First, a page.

"Well, we received a naked picture of one of the freshman girls," sophomore Kelsi Mason said.
Kelsi received the text message last week.
She was one of dozens of students at Phoenixville High School who never met the girl in the picture, but who say they saw much more than they ever planned and that she ever intended to share.
According to students, the girl, a freshman at Phoenixville High School, took a picture of her bare chest, and sent it by cell phone to what she thought were a few close friends.
As it turns out, at least one of them forwarded it to a couple more who then sent it to a couple more.
By Friday, not only had the picture spread, but so did word about it, prompting administrators to crack down.
Students say the school confiscated the cell phones of 60 or more kids.
Phoenixville Superintendent Dr. Alan Fegley declined to detail just how many students were involved, or how, if at all, they would be punished, but says he sees this as a teachable moment and plans to hold a student assembly to talk about texting and the privacy that doesn't come with it.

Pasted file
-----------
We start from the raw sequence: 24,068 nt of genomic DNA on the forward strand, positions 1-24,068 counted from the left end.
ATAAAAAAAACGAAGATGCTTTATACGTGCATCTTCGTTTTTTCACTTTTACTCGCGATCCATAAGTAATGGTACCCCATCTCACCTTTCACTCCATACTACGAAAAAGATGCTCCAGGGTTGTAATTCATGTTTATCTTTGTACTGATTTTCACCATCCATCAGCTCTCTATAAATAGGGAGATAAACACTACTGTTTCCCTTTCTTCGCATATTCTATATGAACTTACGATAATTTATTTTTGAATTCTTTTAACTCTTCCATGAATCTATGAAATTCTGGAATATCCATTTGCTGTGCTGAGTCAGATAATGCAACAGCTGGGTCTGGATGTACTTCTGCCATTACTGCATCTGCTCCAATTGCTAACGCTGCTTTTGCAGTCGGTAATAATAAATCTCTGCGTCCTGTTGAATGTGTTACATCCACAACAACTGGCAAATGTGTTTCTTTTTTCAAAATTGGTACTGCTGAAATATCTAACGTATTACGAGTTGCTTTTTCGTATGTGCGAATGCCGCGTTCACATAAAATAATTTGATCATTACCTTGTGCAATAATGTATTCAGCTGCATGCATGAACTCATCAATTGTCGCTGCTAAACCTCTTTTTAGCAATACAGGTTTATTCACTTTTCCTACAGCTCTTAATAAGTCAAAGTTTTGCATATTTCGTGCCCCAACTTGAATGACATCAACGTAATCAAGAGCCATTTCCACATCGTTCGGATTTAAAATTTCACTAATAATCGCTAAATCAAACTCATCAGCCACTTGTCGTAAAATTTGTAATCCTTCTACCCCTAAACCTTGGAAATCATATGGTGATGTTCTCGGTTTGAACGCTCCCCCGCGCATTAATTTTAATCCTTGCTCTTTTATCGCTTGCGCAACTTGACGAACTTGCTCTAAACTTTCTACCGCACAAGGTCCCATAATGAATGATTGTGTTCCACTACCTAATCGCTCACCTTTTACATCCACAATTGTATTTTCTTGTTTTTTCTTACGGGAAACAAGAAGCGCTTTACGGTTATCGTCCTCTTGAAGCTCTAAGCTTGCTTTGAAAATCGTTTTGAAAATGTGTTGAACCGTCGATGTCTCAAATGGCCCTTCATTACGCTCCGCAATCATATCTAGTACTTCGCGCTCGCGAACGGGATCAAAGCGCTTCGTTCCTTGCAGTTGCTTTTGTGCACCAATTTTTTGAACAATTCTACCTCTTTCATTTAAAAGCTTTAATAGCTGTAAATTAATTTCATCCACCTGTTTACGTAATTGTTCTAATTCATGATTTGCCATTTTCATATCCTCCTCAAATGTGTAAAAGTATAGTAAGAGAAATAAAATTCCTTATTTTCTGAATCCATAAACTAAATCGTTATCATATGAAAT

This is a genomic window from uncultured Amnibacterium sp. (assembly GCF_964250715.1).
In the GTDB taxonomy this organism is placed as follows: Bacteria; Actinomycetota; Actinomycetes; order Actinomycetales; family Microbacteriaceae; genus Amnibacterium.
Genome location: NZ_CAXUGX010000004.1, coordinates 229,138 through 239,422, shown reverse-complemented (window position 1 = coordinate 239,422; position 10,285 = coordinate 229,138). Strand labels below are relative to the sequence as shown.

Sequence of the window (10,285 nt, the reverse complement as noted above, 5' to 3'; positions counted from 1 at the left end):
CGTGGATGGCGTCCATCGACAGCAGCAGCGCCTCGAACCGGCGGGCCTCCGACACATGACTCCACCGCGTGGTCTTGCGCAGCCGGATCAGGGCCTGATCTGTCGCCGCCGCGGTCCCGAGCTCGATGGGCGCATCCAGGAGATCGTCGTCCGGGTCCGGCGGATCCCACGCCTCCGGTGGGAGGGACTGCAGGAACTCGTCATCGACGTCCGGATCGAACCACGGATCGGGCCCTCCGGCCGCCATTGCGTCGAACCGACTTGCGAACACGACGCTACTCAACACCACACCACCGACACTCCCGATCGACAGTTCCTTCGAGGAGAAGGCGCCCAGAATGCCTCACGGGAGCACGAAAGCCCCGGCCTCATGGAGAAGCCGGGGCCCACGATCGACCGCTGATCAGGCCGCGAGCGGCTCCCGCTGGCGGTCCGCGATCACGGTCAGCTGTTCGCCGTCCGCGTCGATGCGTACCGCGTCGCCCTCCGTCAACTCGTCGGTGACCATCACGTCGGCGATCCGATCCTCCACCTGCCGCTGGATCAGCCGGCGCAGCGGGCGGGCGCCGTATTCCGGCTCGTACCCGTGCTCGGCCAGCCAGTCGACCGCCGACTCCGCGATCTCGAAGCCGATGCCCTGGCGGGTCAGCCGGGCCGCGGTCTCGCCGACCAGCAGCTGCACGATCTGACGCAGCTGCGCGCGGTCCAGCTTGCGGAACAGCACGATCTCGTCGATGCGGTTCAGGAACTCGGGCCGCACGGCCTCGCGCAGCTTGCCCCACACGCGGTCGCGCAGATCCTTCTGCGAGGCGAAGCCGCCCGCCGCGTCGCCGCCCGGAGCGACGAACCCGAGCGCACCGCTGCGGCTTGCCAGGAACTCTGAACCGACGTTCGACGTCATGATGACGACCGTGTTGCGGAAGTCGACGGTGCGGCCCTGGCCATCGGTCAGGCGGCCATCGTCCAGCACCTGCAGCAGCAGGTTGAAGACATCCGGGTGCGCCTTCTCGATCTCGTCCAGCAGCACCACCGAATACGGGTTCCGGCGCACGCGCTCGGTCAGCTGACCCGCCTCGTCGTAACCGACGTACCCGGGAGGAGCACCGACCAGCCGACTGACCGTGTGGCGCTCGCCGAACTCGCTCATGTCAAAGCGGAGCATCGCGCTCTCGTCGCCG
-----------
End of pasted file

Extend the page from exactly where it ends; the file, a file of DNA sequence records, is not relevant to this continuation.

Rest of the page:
"We're working with them understand how they can avoid it and what they can do to stay away from sexting," Fegley said.
Dr. Rob D'Ovidio who specializes in electronic law at Drexel University spoke to Action News about the dangers of sexting.
"Your guard is down, your perception is that you're anonymous and you're going to do things you wouldn't otherwise do in the physical world," D'Ovidio said.
He says, though kids don't often think so, simply taking a naked picture equates to being guilty of making child pornography. Anyone, of any age, caught having a copy or sending one is guilty of possession and distribution.
Though district attorneys often choose not to prosecute, the social punishment is certain.
"The danger is that it's going to come back and can come back to haunt you in the future," D'Ovidio said.